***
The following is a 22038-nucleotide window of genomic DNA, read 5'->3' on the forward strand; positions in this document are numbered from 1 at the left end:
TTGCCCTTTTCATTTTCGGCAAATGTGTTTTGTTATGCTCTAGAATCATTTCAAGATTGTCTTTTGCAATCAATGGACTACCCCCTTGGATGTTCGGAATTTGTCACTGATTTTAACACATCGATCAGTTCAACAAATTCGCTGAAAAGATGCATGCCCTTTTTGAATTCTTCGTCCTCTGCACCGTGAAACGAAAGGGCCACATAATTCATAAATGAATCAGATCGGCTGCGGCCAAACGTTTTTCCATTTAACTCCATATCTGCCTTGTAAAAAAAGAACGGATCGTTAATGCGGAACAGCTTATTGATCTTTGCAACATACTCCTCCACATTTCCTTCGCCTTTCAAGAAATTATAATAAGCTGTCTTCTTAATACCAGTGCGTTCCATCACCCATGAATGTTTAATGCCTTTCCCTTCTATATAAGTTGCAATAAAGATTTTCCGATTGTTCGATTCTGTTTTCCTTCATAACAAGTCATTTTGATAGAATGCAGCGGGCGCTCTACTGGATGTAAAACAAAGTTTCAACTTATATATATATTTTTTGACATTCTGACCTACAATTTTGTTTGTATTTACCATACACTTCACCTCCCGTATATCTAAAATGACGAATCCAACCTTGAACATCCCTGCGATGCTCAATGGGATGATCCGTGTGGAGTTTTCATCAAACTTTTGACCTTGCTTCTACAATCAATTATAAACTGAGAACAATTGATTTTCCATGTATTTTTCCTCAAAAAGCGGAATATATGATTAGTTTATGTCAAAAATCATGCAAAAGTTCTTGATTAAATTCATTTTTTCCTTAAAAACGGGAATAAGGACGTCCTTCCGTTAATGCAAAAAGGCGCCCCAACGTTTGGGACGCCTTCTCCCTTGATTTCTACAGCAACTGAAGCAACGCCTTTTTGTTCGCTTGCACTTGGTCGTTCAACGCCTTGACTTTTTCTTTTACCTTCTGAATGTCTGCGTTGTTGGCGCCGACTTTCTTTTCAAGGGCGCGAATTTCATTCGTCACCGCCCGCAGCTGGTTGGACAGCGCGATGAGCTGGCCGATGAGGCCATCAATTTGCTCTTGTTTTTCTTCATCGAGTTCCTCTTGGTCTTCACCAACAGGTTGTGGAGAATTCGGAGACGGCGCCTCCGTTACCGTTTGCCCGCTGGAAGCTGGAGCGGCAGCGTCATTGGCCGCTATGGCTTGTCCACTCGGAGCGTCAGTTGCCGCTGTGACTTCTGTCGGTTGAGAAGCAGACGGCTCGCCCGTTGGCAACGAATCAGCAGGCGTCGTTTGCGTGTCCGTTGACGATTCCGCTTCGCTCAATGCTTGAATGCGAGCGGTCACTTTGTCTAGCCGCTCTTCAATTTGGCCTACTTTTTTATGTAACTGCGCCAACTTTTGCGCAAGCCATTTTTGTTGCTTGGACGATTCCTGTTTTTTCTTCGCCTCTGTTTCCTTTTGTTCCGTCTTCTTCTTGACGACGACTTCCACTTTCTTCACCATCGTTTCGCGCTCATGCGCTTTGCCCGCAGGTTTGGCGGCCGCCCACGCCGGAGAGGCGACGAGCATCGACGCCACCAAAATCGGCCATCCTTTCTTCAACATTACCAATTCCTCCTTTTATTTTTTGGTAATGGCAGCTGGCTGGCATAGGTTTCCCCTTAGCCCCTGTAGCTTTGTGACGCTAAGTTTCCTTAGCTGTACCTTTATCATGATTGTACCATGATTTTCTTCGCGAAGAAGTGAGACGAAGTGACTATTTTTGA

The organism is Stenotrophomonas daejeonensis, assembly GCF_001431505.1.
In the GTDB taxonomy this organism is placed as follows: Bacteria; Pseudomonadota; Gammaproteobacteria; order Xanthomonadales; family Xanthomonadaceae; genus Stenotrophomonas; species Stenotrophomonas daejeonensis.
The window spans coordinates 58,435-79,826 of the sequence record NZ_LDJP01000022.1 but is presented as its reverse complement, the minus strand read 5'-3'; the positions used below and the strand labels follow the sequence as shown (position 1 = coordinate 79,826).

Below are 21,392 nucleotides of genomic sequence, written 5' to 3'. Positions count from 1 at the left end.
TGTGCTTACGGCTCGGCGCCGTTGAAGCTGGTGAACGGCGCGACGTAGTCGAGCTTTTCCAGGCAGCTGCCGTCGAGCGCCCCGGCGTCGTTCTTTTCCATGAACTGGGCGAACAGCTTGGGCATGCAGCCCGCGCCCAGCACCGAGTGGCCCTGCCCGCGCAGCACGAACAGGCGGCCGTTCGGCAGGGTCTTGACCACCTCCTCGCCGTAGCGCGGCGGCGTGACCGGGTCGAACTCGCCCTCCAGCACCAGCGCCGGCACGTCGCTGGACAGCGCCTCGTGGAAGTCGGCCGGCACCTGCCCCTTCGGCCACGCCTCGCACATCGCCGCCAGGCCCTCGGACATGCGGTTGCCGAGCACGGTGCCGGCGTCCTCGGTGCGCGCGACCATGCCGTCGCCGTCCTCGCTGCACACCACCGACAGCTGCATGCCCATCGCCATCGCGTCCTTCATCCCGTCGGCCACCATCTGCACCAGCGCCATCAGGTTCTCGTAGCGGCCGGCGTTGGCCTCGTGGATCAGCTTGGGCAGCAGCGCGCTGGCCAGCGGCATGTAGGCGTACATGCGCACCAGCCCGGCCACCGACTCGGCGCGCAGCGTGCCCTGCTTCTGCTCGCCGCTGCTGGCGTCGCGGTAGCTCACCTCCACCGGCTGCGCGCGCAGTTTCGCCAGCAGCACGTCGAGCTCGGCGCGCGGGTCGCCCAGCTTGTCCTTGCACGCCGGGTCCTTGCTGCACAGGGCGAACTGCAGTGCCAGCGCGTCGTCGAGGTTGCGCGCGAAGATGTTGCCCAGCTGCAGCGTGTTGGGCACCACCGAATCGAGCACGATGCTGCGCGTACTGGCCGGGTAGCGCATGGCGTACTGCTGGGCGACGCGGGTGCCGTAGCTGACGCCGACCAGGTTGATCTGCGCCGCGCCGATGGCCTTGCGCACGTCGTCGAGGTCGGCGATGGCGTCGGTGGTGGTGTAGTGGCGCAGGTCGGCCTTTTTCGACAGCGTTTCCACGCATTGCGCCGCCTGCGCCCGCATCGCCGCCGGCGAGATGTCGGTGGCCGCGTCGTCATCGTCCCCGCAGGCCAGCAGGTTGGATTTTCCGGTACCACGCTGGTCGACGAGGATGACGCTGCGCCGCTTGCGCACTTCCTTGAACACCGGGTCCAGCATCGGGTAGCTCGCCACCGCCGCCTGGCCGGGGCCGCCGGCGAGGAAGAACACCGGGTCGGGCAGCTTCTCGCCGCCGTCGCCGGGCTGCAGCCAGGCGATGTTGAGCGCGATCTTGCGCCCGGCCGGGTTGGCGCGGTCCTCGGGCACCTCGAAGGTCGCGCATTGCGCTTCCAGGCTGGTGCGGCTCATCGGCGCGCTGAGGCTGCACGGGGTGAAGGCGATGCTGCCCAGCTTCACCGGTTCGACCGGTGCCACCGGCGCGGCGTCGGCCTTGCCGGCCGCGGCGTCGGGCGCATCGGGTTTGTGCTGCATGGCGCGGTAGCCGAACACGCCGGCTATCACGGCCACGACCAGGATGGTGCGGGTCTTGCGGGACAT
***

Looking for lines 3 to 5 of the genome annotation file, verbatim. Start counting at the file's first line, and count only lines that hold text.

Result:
The organism is Stenotrophomonas daejeonensis, assembly GCF_001431505.1.
In the GTDB taxonomy this organism is placed as follows: Bacteria; Pseudomonadota; Gammaproteobacteria; order Xanthomonadales; family Xanthomonadaceae; genus Stenotrophomonas; species Stenotrophomonas daejeonensis.
The window spans coordinates 58,435-79,826 of the sequence record NZ_LDJP01000022.1 but is presented as its reverse complement, the minus strand read 5'-3'; the positions used below and the strand labels follow the sequence as shown (position 1 = coordinate 79,826).